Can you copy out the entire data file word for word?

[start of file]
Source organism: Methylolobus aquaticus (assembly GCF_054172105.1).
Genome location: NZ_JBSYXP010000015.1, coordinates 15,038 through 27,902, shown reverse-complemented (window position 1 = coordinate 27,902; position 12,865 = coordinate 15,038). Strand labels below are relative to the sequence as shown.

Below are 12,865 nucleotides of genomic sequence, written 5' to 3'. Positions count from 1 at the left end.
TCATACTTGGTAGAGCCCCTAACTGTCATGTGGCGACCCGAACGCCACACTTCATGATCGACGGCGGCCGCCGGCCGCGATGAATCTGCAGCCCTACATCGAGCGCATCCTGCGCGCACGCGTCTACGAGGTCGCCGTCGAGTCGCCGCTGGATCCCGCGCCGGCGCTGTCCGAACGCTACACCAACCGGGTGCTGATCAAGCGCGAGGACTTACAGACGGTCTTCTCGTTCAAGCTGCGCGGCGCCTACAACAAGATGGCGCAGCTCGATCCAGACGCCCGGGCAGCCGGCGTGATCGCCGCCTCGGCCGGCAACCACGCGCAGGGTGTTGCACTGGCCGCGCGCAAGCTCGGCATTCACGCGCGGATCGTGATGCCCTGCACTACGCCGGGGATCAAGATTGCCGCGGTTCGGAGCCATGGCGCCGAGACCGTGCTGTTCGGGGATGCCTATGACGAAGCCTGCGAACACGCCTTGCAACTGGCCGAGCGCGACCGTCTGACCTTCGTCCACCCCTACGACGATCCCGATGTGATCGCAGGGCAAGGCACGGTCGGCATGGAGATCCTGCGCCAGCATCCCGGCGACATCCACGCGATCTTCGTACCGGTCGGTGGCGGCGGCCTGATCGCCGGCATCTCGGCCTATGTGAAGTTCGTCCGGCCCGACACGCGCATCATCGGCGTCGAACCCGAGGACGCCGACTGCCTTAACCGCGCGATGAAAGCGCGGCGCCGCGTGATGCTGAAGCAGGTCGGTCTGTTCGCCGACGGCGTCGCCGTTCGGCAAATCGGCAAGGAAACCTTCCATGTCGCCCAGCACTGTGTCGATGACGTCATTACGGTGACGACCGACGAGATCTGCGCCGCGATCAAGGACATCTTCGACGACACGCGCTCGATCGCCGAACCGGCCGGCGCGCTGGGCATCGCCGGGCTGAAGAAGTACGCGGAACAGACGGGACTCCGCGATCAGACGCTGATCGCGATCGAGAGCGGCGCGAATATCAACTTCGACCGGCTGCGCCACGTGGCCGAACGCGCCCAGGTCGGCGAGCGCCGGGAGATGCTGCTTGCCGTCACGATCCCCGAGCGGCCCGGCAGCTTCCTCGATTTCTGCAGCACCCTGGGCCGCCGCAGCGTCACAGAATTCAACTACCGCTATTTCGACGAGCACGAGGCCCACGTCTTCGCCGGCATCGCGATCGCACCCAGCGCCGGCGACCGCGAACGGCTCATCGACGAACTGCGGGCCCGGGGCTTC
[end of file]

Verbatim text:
Source organism: Methylolobus aquaticus (assembly GCF_054172105.1).
Genome location: NZ_JBSYXP010000015.1, coordinates 15,038 through 27,902, shown reverse-complemented (window position 1 = coordinate 27,902; position 12,865 = coordinate 15,038). Strand labels below are relative to the sequence as shown.

Below are 12,865 nucleotides of genomic sequence, written 5' to 3'. Positions count from 1 at the left end.
TCATACTTGGTAGAGCCCCTAACTGTCATGTGGCGACCCGAACGCCACACTTCATGATCGACGGCGGCCGCCGGCCGCGATGAATCTGCAGCCCTACATCGAGCGCATCCTGCGCGCACGCGTCTACGAGGTCGCCGTCGAGTCGCCGCTGGATCCCGCGCCGGCGCTGTCCGAACGCTACACCAACCGGGTGCTGATCAAGCGCGAGGACTTACAGACGGTCTTCTCGTTCAAGCTGCGCGGCGCCTACAACAAGATGGCGCAGCTCGATCCAGACGCCCGGGCAGCCGGCGTGATCGCCGCCTCGGCCGGCAACCACGCGCAGGGTGTTGCACTGGCCGCGCGCAAGCTCGGCATTCACGCGCGGATCGTGATGCCCTGCACTACGCCGGGGATCAAGATTGCCGCGGTTCGGAGCCATGGCGCCGAGACCGTGCTGTTCGGGGATGCCTATGACGAAGCCTGCGAACACGCCTTGCAACTGGCCGAGCGCGACCGTCTGACCTTCGTCCACCCCTACGACGATCCCGATGTGATCGCAGGGCAAGGCACGGTCGGCATGGAGATCCTGCGCCAGCATCCCGGCGACATCCACGCGATCTTCGTACCGGTCGGTGGCGGCGGCCTGATCGCCGGCATCTCGGCCTATGTGAAGTTCGTCCGGCCCGACACGCGCATCATCGGCGTCGAACCCGAGGACGCCGACTGCCTTAACCGCGCGATGAAAGCGCGGCGCCGCGTGATGCTGAAGCAGGTCGGTCTGTTCGCCGACGGCGTCGCCGTTCGGCAAATCGGCAAGGAAACCTTCCATGTCGCCCAGCACTGTGTCGATGACGTCATTACGGTGACGACCGACGAGATCTGCGCCGCGATCAAGGACATCTTCGACGACACGCGCTCGATCGCCGAACCGGCCGGCGCGCTGGGCATCGCCGGGCTGAAGAAGTACGCGGAACAGACGGGACTCCGCGATCAGACGCTGATCGCGATCGAGAGCGGCGCGAATATCAACTTCGACCGGCTGCGCCACGTGGCCGAACGCGCCCAGGTCGGCGAGCGCCGGGAGATGCTGCTTGCCGTCACGATCCCCGAGCGGCCCGGCAGCTTCCTCGATTTCTGCAGCACCCTGGGCCGCCGCAGCGTCACAGAATTCAACTACCGCTATTTCGACGAGCACGAGGCCCACGTCTTCGCCGGCATCGCGATCGCACCCAGCGCCGGCGACCGCGAACGGCTCATCGACGAACTGCGGGCCCGGGGCTTC